‘It’s A Wonderful Life’ For Stocks Ignoring Christmas Past

On a gloomy Christmas eve one year ago the stock market had completed a 3-month correction into a panic low of more than 20%, equaling its largest decline of the past decade. After a tremendous rally in the first and a fourth quarters of 2019, the pulse of the stock market has completed a rebound from cardiac arrest a year ago to an adrenaline junkie today. Despite a lack of earnings growth this past year, stock investors were buoyed by the increasingly accommodative rate-cutting policy of the Fed and even more so by drawn-out expectations of a China Trade Deal and reversal of Trump’s Global War on Trade. Trump was masterful in manipulating the emotions of Wall Street while staying unpredictably hot and cold in dealing with China, Canada and Mexico over trade. Throughout 2018 and 2019 when the Tariff Man escalated the trade wars, he was only speaking to those countries, not investors. By contrast, when the President talked nice about trade prospects, he was only messaging stock investors and voting consumers, not his adversarial trading partners. Whenever his harsh trade rhetoric had the unintended consequences of frightening investors, he would just make up another nebulous comment that a trade deal with China was getting close. One year ago our primary sentiment gauges in the chart below were exhibiting extreme pessimism. Today’s gauges are at the polar opposite showing extreme overbought optimism. Historically, this indicates that further gains in stocks will be difficult over the next couple of months without a 5 to 10% correction to remove some froth.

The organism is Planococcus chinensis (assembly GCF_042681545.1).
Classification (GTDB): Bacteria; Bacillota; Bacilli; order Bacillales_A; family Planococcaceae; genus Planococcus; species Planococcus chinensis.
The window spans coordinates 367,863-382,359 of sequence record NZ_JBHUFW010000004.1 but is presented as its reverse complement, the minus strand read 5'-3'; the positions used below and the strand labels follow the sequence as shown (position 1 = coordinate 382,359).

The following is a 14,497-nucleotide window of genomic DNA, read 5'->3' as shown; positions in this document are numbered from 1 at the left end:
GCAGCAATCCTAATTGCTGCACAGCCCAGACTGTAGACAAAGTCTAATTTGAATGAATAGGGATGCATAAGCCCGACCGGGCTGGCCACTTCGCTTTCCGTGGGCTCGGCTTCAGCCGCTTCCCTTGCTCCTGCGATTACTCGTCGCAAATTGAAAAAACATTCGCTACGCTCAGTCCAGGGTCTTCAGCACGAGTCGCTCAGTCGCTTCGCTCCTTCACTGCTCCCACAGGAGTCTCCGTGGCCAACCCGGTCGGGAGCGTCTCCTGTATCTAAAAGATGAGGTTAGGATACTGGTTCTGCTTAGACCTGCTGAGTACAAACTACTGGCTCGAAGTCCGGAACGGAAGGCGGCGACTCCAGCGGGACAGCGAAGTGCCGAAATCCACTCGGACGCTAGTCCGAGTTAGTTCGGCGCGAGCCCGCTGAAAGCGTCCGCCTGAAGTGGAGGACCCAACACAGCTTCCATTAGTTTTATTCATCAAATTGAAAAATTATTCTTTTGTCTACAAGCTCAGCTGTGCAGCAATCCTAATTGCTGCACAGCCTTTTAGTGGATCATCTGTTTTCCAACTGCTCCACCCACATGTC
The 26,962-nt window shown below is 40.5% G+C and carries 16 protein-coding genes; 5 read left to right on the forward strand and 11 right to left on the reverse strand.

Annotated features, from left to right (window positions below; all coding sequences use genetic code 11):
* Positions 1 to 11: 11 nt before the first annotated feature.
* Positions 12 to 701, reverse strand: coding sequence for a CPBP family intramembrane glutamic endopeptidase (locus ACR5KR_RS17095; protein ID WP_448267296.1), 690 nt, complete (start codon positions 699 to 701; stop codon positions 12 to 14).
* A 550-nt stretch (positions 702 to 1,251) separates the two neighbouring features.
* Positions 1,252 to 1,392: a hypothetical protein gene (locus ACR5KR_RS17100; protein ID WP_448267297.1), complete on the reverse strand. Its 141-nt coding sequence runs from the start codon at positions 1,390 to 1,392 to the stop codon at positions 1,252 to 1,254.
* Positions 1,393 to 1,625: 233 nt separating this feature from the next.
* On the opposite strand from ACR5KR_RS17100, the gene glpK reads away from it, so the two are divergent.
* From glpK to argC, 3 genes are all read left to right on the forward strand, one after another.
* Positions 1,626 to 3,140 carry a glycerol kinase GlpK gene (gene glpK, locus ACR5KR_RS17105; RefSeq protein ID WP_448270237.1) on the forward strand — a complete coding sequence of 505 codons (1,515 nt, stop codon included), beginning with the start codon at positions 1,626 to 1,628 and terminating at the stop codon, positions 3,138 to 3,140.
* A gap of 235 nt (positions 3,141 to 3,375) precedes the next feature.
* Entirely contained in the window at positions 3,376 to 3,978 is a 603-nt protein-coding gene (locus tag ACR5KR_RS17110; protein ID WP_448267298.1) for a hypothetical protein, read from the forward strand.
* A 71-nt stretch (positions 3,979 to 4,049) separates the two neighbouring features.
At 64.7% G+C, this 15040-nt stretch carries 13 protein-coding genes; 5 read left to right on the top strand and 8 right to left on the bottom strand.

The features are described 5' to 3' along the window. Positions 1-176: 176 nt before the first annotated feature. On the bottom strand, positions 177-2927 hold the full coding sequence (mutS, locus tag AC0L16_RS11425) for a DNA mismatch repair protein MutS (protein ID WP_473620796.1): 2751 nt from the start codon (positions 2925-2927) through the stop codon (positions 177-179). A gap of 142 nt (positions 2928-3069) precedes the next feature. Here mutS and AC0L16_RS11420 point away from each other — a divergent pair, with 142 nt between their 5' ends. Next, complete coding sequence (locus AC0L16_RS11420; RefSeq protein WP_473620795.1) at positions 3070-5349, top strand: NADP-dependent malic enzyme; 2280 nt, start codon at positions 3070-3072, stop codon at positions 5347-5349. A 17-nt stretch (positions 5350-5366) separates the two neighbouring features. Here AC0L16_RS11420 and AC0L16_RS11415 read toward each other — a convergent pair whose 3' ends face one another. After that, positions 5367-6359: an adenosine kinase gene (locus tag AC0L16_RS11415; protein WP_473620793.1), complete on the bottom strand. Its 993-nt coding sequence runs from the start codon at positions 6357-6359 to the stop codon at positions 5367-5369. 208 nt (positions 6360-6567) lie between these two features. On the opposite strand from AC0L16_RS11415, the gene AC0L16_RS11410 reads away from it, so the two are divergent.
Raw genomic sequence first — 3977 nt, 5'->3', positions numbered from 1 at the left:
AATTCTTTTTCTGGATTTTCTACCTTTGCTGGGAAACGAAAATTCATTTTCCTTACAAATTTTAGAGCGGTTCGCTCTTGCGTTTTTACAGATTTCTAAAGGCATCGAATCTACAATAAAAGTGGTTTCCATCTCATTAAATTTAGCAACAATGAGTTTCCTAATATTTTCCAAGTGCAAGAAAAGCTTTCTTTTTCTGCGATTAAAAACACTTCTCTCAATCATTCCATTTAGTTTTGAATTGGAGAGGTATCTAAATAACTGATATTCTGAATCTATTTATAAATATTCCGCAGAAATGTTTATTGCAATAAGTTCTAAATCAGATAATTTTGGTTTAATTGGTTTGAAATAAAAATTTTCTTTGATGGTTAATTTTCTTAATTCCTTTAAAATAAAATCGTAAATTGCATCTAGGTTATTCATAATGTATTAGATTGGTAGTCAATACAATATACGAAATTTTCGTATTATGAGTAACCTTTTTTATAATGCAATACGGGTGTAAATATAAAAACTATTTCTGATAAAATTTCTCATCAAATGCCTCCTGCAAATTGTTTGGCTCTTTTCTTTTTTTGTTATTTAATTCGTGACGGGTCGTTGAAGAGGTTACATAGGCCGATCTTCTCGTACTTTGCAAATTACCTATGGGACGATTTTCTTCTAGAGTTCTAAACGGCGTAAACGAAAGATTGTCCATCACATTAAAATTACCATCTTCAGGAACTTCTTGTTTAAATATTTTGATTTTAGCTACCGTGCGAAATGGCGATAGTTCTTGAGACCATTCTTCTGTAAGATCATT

The longer-term picture is of a Bull market approaching 11 years old, which is over a century in human years. The rare longevity of this Recession free equity Bull market is in the eyes of the beholder as there continues to be economic slowdowns and market corrections roughly every 3 and a half to 4 years. These periodic dips in normal cycles would have been labeled Recessions and Bear markets. However, the extraordinary trillions in global stimulus by central bankers combined with a demographically induced full employment and commensurate consumption trends have tamed the business cycle. The aging demographics of the Western World has created a curse with a boom in retirees spending down their wealth and burdening society with rising medical needs. However, counteracting this headwind to the economy (GDP) with these boomers leaving the labor force is a secular worker shortage causing full employment and strong spending with low risk of job loss. Furthermore, this long term labor shortage constrains economies from bursts of rapid GDP growth or overheating which reduces the risk of credit tightening cycles or Recessions. The Bull market in stocks continues to react to the milder cousin of the Recession, known as the “slowdown”. Using the Eurozone as a proxy for global growth it can be seen below that our US stock market, as represented by the Dow, has just completed its third major corrective phase since 2009 coinciding with changes in the US and world economy. We expect GDP and lagging economic indicators will turn up in the first half of 2020 to catch up to the anticipatory move higher in stocks. Assuming this breakout in equities remains in force, along with a global rebound in GDP, we would expect the next cycle top in GDP and stocks to arrive near mid-2021 to early 2022 time frame.

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